Christmas, December 1974. Cyclone Tracy hits Darwin and destroys the city, killing and injuring a whole lot of people. And that’s about all I knew about it. (To be fair, I wasn’t actually born at this point, it’s not like I was just ignoring the news).
Sophie Cunningham presents the story of Tracy in a manner similar to the cyclone – the events of the cyclone overlap and are traumatic to experience. Then, there is the aftermath; bureaucracy, differing opinions on how to deal with the town and its people and the trauma, still present in many today. If you want to know about this time in Australia’s history, Warning: The Story of Cyclone Tracy is an excellent book to read.
During World War Two, Logan (Hugh Jackman) is being held in a POW camp in Nagasaki when the atom bomb is dropped. He saves the life of an officer, then in the present day, he is summoned to say goodbye to the now-dying, elderly Yashisa (Hiroyuki Sanada), but the invitation is not what it seems, and heaps of running, chasing and fighting ensues.
Spectacular and stunning, with a whole heap of Japanese sensibilities and style. I found the start a bit odd – if Wolverine is so amazing, how did he end up as a prisoner of war? And later, when he is having issues regenerating, why does that not hurt more? But perhaps I am being a bit picky – I really liked it.
It’s the early sixties, and Charles Xavier (James McAvoy) is starting to get quite vocal about his discoveries about mutants. Meanwhile, Erik Lensherr (Michael Fassbender as the character who becomes Magneto) is seeking revenge on the Nazis, in particular Sebastian Shaw (Kevin Bacon), who killed his mother. Then there is Raven/Mystique (Jennifer Lawrence) who is trying to find her place in the world. Oh, but the world doesn’t really know about them. As they are revealed, people are scared.
Fun and exciting with cool characters who (mostly) I am really enjoying. I really love the depictions of the sixties, the styles and fashion and getting these parts of the characters’ backstories.
You know what I’m really enjoying about watching all of these X-Men films in close succession? The way they play with time. Characters are introduced in one film but not properly introduced, but then their story becomes clear in the next film. So here we are at X-Men Origins : Wolverine.
Logan (Hugh Jackman) and his brother Victor (Liev Schreiber) are brothers who, from a very early age, discover they are both mutants who cannot be killed and don’t age (though I got confused on that, as one moment they were little boys, then they were adults. What’s that all about, aging?). The title sequence shows them fighting in a variety of wars over time, but Logan chucks it in when his unit begins killing innocents. He gets a quiet job in a forest, meets a girl and settles down. Then Victor turns up again, and things get nasty.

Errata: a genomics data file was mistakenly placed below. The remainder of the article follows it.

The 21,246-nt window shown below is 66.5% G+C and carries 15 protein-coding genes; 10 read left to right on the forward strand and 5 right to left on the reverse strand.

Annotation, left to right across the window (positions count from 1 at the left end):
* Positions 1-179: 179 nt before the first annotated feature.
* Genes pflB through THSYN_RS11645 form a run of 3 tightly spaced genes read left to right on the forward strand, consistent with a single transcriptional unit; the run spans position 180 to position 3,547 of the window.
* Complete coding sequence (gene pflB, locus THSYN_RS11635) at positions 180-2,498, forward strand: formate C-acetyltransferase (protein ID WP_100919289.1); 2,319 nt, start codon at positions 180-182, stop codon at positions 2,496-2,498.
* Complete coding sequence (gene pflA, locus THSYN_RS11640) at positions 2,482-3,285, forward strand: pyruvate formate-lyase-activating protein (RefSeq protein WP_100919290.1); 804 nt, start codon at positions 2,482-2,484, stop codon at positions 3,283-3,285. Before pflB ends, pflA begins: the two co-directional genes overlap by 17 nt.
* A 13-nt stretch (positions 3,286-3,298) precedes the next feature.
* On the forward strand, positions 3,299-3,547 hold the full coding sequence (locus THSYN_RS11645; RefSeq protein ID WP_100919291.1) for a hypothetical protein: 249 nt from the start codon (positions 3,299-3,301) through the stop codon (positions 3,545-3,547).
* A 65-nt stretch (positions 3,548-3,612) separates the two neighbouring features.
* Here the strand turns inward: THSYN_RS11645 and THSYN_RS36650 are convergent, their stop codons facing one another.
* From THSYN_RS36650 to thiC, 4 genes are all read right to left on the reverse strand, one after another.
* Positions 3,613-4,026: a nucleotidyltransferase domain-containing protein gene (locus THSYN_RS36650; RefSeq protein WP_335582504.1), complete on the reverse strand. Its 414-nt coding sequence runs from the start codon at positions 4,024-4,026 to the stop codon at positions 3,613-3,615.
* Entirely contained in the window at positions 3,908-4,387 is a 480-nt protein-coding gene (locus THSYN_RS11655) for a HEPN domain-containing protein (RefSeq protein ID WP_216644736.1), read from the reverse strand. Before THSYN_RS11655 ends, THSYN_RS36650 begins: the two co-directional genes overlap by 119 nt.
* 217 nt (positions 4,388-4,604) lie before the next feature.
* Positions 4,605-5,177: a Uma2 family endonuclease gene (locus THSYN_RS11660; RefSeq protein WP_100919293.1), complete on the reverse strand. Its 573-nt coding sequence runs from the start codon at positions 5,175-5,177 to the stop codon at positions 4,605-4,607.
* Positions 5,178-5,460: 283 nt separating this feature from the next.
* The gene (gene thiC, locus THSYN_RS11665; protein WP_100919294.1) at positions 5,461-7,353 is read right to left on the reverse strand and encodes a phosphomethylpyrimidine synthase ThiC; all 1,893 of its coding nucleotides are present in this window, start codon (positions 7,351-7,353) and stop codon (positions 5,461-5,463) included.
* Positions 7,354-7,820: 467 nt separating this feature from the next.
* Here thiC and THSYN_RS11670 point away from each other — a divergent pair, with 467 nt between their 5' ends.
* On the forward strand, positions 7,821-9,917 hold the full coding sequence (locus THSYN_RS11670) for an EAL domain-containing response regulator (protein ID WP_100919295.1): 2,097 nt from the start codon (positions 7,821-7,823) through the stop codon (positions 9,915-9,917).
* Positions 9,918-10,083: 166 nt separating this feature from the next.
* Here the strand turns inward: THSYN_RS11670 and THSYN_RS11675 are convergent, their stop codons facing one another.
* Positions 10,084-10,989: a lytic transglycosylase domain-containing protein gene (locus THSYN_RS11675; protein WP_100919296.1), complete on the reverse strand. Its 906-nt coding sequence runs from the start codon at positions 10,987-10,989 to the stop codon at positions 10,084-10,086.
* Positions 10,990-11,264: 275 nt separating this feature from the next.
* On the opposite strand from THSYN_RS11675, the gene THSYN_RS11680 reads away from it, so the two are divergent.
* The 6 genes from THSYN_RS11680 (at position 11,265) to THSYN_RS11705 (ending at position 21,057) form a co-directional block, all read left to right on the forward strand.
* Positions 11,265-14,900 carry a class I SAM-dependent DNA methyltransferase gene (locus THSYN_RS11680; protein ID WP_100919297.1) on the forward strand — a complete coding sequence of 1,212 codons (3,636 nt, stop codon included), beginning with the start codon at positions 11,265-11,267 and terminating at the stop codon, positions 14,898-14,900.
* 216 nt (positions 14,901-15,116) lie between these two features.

Reading a bit about the reception of these films, this is the low point, but I disagree. I really liked it – Hugh Jackman got to be brooding and angry and the bad guys got beaten in a way that didn’t quite negate the stuff that happened in the earlier films, which were actually later in the timeline of Wolverine’s existence. Cool fun.
Sacha Baron Cohen is Aladeen, dictator of a small, fictional country in Northern Africa. He ends up in the US, where he is ousted by his brother (played by Ben Kingsley… seeing him in this makes me feel like the great have fallen) and an idiot body double. He has to rely on the kindness of a man he had executed (don’t ask) and a girl who is smart enough to have a large ecologically friendly co-op in New York yet is too stupid to run in efficiently or to tell this offensive creep to bugger off (Anna Ferris as the extremely offensive to all women character, Zoey).
Yup. I didn’t like it. I have memories of Ali G being an amazing television show, of going to the film of Borat and laughing (although I walked out of the cinema feeling that I’d watched something pretty crappy), but I have avoided Cohen’s more recent work. I watched this because I’d heard the review on Plato’s Cave (this is a RRR film criticism podcast which I thoroughly enjoy. I don’t always agree; sometimes I vehemently disagree, but I always like what they have to say) and Thomas Caldwell had said some surprisingly good things about it.
Perhaps I’m over poo, torture and rape jokes. Perhaps I just like humour that is clever (though I do love slapstick). Whatever. The Dictator did not even raise a smile from me.
The mutants are out, the whole world knows about them. Then someone comes up with a cure (source from a mutant whose power is that he strips people of their powers) and there is outrage. Some mutants want the cure and to be normal, but there is also the sinister side of things – the government will force the cure on the mutants. Plus, it will be weaponised. Oh, and the good chick who died at the end of the last film? She’s not dead. But she’s evil. Awesome.
I quite liked this film, although I didn’t like Wolverine’s attempts to be cheeky. He is brooding and, for once, I like that brooding. Don’t make him have snappy one-liners and the like. Just don’t. Oh, and there was a guy with amazing wings. Oh, and finally, how is this the last stand when there are more films to come? Stupid title for a film.
Magneto (Ian McKellen) is in prison, a plastic prison that he can’t control the metal bits and pieces. Stryker (Brian Cox) has turned up, a military guy who, as it happens, wants to destroy all of the mutants. He goes after Charles Xavier (Patrick Stewart) and his school and it is all on.
Heaps of explosions, fighting, supernatural stuff, and yet I was a bit bored. There were certainly part that were most impressive, but whatever. But everything was made better by the presence of Alan Cumming. Let’s face it, he can make anything better.